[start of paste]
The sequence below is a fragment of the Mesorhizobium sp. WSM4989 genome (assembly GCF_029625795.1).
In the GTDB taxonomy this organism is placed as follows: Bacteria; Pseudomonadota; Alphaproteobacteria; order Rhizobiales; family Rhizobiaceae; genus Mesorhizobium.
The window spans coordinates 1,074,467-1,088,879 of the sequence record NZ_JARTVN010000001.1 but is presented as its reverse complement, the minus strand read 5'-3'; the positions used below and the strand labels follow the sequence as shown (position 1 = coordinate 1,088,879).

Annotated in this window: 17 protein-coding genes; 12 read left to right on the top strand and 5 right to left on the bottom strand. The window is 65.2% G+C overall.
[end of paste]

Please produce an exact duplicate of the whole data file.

The sequence below is a fragment of the Mesorhizobium sp. WSM4989 genome (assembly GCF_029625795.1).
In the GTDB taxonomy this organism is placed as follows: Bacteria; Pseudomonadota; Alphaproteobacteria; order Rhizobiales; family Rhizobiaceae; genus Mesorhizobium.
The window spans coordinates 1,074,467-1,088,879 of the sequence record NZ_JARTVN010000001.1 but is presented as its reverse complement, the minus strand read 5'-3'; the positions used below and the strand labels follow the sequence as shown (position 1 = coordinate 1,088,879).

Annotated in this window: 17 protein-coding genes; 12 read left to right on the top strand and 5 right to left on the bottom strand. The window is 65.2% G+C overall.